UK sees swift deal on Brexit transition outline, still at odds with EU on trade



LONDON (Reuters) – Britain believes it can quickly agree a framework for a transitional agreement on exiting the European Union, Prime Minister Theresa May’s spokesman said on Tuesday, even as other stark differences over the Brexit timeline persisted.

An EU flag is waved near the Houses of Parliament in central London, Britain September 22, 2017. REUTERS/Toby Melville

Britain is seeking a so-called implementation period of around two years following its departure from the EU in March 2019, during which its access to the EU single market would stay largely unchanged while new arrangements are put in place.

Businesses are keen to see the details of such a deal as soon as possible to end uncertainty over the trading rules they will face after Britain leaves the bloc.

“In terms of the broad outline of an implementation period, we believe that we can agree that quickly,” May’s spokesman said. He did not provide further detail on when Britain hoped to reach such an agreement.

“We’re clear that we want to achieve this implementation period, that we believe we can do so, and that our priority is to provide certainty for business,” he said.

May left some businesses confused on Monday by saying any implementation period would not be agreed until a deal was struck on Britain’s future trading relationship with the bloc.

That countered expectations that a transitional deal would come well before any deal on trade.

It also highlighted a clear difference between Britain and the EU over when a trade deal would be agreed.

Britain is seeking an “ambitious” deal on trade with the EU to replace its existing arrangement at the end of an implementation period. It believes its current close ties with the bloc mean such a deal will be agreed by October 2018.

But the EU’s chief negotiator, Michel Barnier, said it would take three years to negotiate a trade deal, meaning that if talks start in December it would be ready in time for the end of a transition period running until December 2020.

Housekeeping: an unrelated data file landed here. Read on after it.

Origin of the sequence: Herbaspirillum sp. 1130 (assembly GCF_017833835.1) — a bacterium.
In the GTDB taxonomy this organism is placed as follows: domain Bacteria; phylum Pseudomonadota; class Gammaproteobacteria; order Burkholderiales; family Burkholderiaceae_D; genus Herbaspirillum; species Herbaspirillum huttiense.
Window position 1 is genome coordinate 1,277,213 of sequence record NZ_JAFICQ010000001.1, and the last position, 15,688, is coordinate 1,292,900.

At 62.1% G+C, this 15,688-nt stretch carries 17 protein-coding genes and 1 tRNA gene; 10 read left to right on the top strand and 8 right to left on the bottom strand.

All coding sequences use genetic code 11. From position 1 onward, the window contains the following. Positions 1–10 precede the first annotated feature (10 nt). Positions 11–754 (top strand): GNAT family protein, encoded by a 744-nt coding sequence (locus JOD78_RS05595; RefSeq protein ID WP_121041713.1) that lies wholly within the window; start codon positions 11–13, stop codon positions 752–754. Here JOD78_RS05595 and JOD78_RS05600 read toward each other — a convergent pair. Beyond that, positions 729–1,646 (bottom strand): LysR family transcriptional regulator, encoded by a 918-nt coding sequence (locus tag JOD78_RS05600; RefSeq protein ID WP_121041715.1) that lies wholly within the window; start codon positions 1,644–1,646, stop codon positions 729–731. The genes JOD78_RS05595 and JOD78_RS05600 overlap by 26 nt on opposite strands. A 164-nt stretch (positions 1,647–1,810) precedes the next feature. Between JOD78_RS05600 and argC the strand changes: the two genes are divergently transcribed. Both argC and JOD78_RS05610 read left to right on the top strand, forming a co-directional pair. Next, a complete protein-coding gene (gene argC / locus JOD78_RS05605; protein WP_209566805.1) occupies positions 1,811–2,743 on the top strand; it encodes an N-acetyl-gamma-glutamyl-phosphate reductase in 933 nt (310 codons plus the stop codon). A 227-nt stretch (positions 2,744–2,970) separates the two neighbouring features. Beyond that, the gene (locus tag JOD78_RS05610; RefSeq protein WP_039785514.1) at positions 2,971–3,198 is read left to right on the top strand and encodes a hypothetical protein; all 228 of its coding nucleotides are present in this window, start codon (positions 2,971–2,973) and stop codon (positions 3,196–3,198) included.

In response, asked if it was Britain’s position that it could still achieve a trade deal by the end of next year under the two-year exit process, May’s spokesman said: “Yes”.

Commenting on the timeline set out by Britain, an EU official said the bloc wanted to “define a framework for our future relationship” by this time next year so that a withdrawal treaty could “take account” of that future under the terms of the ‘Article 50’ legal exit process.

However, the official said the EU will only negotiate on the details of a free trade deal after Britain has actually left in March 2019 because the EU’s own laws do not allow it to negotiate trade agreements with its own members.

“Article 50 says that the withdrawal agreement has to take into account our future relationship, so we will know the terms of our partnership with the EU by our exit,” a spokeswoman for May said when asked about the position set out by the EU official.

“But as to the details, that’s subject to negotiation and I can’t pre-empt those.”

Additional reporting by Alastair MacDonald; Editing by Stephen Addison and Hugh Lawson

Our Standards:The Thomson Reuters Trust Principles.


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